NECEDAH, Wis. – Friends and family of the 90-year-old woman whose remains were found on a toilet in a house said they warned her not to move to the area from Washington state.
But in the fall of 2005, Magdeline Alvina Middlesworth ignored that advice, sold her house and moved to Necedah.
“People warned her that she was getting involved with a dangerous cult, but she refused to accept that reality,” said Father Michael OBrien, pastor of St. Mary of the Valley, a Catholic church in Monroe, Wash., where Middlesworth had been a parishioner for years.
A sheriff’s deputy discovered her remains in a house she shared with a woman and two children last week.
Tammy Lewis, 35, and 57-year-old Alan Bushey (pronounced “boo-SHAY”) have been charged with two felony counts of being a party to causing mental harm to a child. Lewis was also charged with obstructing an officer, a misdemeanor.
Juneau County District Attorney Scott Southworth said authorities believed it was a “cult-type situation where fraud was enacted by the leader of this cult in order to obtain money.”
Authorities made the discovery Wednesday after they were called by one of Middlesworth’s sisters to check in on her. She lived in the home with Lewis and her 15-year-old girl and a 12-year-old boy.
Another sister, Marcella Stein, 89, of Lyle, Wash., said the family still isn’t sure who persuaded Middlesworth to move. She said her sister was religious, generous and gullible.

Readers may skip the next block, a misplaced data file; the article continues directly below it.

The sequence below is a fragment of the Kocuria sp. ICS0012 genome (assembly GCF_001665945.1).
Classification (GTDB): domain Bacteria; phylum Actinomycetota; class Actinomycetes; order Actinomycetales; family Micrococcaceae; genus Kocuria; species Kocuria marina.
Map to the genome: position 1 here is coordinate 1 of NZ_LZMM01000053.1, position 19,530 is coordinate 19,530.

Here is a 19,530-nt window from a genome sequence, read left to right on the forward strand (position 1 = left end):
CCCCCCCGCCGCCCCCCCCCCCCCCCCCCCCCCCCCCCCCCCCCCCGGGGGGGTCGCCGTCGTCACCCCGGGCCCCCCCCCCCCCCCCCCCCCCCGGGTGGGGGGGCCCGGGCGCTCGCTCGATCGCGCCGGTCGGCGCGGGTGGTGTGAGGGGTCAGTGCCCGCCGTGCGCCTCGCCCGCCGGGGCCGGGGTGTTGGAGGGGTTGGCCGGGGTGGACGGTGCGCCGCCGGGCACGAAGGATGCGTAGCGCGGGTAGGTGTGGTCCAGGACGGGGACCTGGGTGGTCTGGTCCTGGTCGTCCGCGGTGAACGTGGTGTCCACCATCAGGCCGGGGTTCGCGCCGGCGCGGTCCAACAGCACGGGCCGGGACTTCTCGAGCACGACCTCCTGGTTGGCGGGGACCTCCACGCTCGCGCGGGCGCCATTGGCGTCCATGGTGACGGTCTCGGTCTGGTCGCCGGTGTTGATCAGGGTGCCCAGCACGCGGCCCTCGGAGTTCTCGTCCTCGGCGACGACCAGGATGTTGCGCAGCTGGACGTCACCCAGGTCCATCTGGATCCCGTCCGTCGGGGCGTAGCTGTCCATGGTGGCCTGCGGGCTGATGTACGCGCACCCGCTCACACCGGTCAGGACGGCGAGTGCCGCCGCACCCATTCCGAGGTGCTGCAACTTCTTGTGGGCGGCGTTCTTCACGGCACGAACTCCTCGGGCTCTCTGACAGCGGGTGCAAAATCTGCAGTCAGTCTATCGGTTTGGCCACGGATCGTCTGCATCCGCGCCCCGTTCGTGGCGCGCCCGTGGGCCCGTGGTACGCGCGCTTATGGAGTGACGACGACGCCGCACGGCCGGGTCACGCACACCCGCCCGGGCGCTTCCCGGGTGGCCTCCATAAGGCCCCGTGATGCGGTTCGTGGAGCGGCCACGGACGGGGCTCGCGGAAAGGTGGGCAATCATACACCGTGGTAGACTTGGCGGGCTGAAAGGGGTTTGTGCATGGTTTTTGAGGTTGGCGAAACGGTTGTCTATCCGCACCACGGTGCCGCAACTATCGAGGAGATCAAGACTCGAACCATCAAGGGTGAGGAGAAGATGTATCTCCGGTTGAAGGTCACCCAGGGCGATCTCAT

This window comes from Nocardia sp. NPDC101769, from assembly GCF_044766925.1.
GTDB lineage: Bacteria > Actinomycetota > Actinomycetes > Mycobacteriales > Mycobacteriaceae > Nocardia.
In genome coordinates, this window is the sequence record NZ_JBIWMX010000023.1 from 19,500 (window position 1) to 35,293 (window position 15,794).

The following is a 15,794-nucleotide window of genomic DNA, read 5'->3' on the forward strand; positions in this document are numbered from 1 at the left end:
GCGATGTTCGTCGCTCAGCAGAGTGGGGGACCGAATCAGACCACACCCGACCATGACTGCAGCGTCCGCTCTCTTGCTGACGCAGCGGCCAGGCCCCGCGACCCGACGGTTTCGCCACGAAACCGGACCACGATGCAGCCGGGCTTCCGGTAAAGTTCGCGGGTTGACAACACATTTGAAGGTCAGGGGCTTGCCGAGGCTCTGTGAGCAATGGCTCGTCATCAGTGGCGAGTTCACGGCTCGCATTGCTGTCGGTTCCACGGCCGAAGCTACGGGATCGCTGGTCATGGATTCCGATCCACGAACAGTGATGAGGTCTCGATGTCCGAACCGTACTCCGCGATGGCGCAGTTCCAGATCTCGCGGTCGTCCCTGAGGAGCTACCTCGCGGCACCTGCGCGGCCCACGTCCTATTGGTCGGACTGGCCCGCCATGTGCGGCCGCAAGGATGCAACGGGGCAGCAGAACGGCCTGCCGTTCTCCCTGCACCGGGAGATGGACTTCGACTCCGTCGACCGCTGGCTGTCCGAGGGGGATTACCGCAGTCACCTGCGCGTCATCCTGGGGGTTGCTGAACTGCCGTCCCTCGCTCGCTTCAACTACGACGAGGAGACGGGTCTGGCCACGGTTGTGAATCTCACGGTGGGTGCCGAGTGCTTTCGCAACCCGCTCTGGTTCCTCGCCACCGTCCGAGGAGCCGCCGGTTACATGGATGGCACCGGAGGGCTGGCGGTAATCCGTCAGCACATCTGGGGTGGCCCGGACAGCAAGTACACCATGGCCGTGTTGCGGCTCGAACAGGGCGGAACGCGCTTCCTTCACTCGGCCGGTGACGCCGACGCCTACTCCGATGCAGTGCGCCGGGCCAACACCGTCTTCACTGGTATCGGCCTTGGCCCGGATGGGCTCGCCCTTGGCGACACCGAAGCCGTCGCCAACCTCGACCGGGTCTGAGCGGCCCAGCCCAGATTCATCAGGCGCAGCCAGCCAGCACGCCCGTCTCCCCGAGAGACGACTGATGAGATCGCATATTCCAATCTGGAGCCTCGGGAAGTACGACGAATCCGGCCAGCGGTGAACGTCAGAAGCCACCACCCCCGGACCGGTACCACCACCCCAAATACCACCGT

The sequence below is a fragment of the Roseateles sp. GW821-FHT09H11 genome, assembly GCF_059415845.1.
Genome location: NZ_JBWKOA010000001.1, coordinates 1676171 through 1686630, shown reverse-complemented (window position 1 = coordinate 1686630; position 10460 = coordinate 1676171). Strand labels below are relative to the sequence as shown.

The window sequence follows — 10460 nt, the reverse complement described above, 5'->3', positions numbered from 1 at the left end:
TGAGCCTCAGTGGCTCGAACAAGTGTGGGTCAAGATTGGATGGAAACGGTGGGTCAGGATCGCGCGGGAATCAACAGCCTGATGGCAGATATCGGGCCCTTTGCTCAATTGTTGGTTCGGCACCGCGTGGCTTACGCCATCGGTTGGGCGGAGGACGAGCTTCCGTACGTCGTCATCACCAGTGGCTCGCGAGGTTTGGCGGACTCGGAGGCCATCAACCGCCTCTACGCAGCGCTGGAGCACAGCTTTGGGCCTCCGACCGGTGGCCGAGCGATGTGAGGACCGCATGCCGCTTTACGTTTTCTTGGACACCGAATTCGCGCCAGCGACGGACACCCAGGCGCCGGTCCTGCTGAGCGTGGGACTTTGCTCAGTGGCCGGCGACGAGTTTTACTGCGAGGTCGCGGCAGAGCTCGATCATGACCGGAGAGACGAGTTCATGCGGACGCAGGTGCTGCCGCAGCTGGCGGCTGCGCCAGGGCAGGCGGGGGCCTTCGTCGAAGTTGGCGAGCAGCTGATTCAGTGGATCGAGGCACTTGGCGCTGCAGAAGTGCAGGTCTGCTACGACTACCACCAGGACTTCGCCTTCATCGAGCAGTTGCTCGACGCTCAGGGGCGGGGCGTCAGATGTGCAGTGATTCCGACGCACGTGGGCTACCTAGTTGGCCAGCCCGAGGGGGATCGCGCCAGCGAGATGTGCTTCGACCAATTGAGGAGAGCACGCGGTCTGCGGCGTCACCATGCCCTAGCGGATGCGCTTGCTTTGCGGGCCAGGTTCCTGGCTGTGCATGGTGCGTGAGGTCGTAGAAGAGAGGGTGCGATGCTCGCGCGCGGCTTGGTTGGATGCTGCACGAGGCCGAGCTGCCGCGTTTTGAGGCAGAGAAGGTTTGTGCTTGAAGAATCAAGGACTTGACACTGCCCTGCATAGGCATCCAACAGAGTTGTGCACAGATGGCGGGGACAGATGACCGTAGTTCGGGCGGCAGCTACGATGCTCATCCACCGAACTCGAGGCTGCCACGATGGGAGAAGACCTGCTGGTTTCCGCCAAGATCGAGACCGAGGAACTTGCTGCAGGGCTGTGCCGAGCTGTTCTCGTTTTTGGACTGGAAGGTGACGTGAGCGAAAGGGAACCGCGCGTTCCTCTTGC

Middlesworth, the oldest of five children, entered a convent at 16 but wasn’t ultimately accepted to be a nun, Stein said. She moved to Washington and married but never had children. Her husband died about 15 years ago. Stein wondered how people could treat her this way.
“She never hurt a soul in her life,” Stein said.
Lewis told the deputy who arrived at the house that Middlesworth died about two months earlier, but God told her Middlesworth would come to life if she prayed hard enough, authorities said. She said she couldn’t say anything more until she spoke with her “superior” Bushey, also known as Bishop John Peter Bushey.
Michael Van Hoof, who has known Lewis and Bushey for several years, said Bushey had tried to affiliate himself with the Queen of Holy Rosary Shrine but was turned down. Van Hoof’s grandmother, Mary Ann Van Hoof, was reported to have had a vision of the Virgin Mary in 1949, and that gave rise to the shrine in Necedah.
Bushey said Mass in the Latin Tridentine rite at the Immaculate Conception Chapel, a small house converted into a church not far from the home where Middlesworth’s body was found, according to a sign outside.
Neighbors said Lewis wore the veil and pale blue habit of other nuns who worshipped at Bushey’s Chapel. Mary Johnson, who lives next door, said the family was reclusive.
“We’d try to wave, but they wouldn’t even acknowledge us,” she said. “Sometimes their kids would try to come over and try to play with our puppies, but they’d always get scolded.”
The two children have been placed in foster care. An autopsy has been done on Middlesworth but results won’t be available for some time, authorities have said.
Bushey and Lewis are scheduled to make an initial court appearance May 19.
Information from: Milwaukee Journal Sentinel, http://www.jsonline.com
A service of the Associated Press(AP)
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